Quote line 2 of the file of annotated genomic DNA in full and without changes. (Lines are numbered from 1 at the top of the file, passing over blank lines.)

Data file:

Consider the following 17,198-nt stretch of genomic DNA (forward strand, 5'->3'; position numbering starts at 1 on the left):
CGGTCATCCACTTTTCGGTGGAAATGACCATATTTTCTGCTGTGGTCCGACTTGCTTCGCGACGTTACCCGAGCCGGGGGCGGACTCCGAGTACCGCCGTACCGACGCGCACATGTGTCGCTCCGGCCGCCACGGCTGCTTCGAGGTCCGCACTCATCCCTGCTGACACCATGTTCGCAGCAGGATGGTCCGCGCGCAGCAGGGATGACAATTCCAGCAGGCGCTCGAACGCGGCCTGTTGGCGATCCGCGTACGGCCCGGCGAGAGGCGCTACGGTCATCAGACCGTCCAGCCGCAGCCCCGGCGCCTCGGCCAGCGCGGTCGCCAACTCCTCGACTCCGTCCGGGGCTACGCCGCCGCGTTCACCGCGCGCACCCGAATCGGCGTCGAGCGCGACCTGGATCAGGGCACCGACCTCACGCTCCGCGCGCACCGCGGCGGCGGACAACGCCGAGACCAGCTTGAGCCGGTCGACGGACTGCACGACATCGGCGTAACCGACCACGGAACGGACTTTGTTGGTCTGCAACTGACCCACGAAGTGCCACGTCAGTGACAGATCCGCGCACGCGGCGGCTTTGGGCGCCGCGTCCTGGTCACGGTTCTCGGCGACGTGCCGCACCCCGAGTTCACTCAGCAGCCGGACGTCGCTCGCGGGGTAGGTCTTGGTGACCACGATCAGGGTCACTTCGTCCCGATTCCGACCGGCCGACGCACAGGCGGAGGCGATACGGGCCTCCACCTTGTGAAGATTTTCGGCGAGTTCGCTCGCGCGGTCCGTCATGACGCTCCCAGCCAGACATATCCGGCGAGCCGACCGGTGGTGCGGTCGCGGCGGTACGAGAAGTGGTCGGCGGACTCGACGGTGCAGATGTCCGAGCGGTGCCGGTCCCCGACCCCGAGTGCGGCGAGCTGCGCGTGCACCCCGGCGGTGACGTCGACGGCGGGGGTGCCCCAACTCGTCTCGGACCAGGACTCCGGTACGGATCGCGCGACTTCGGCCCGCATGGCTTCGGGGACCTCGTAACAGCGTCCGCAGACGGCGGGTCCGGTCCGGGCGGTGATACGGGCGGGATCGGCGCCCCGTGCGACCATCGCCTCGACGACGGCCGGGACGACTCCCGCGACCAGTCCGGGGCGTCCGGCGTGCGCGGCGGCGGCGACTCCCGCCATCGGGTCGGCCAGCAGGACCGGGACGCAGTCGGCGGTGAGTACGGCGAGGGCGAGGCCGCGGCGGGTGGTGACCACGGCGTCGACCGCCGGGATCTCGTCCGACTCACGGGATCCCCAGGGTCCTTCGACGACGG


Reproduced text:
CGGTCATCCACTTTTCGGTGGAAATGACCATATTTTCTGCTGTGGTCCGACTTGCTTCGCGACGTTACCCGAGCCGGGGGCGGACTCCGAGTACCGCCGTACCGACGCGCACATGTGTCGCTCCGGCCGCCACGGCTGCTTCGAGGTCCGCACTCATCCCTGCTGACACCATGTTCGCAGCAGGATGGTCCGCGCGCAGCAGGGATGACAATTCCAGCAGGCGCTCGAACGCGGCCTGTTGGCGATCCGCGTACGGCCCGGCGAGAGGCGCTACGGTCATCAGACCGTCCAGCCGCAGCCCCGGCGCCTCGGCCAGCGCGGTCGCCAACTCCTCGACTCCGTCCGGGGCTACGCCGCCGCGTTCACCGCGCGCACCCGAATCGGCGTCGAGCGCGACCTGGATCAGGGCACCGACCTCACGCTCCGCGCGCACCGCGGCGGCGGACAACGCCGAGACCAGCTTGAGCCGGTCGACGGACTGCACGACATCGGCGTAACCGACCACGGAACGGACTTTGTTGGTCTGCAACTGACCCACGAAGTGCCACGTCAGTGACAGATCCGCGCACGCGGCGGCTTTGGGCGCCGCGTCCTGGTCACGGTTCTCGGCGACGTGCCGCACCCCGAGTTCACTCAGCAGCCGGACGTCGCTCGCGGGGTAGGTCTTGGTGACCACGATCAGGGTCACTTCGTCCCGATTCCGACCGGCCGACGCACAGGCGGAGGCGATACGGGCCTCCACCTTGTGAAGATTTTCGGCGAGTTCGCTCGCGCGGTCCGTCATGACGCTCCCAGCCAGACATATCCGGCGAGCCGACCGGTGGTGCGGTCGCGGCGGTACGAGAAGTGGTCGGCGGACTCGACGGTGCAGATGTCCGAGCGGTGCCGGTCCCCGACCCCGAGTGCGGCGAGCTGCGCGTGCACCCCGGCGGTGACGTCGACGGCGGGGGTGCCCCAACTCGTCTCGGACCAGGACTCCGGTACGGATCGCGCGACTTCGGCCCGCATGGCTTCGGGGACCTCGTAACAGCGTCCGCAGACGGCGGGTCCGGTCCGGGCGGTGATACGGGCGGGATCGGCGCCCCGTGCGACCATCGCCTCGACGACGGCCGGGACGACTCCCGCGACCAGTCCGGGGCGTCCGGCGTGCGCGGCGGCGGCGACTCCCGCCATCGGGTCGGCCAGCAGGACCGGGACGCAGTCGGCGGTGAGTACGGCGAGGGCGAGGCCGCGGCGGGTGGTGACCACGGCGTCGACCGCCGGGATCTCGTCCGACTCACGGGATCCCCAGGGTCCTTCGACGACGG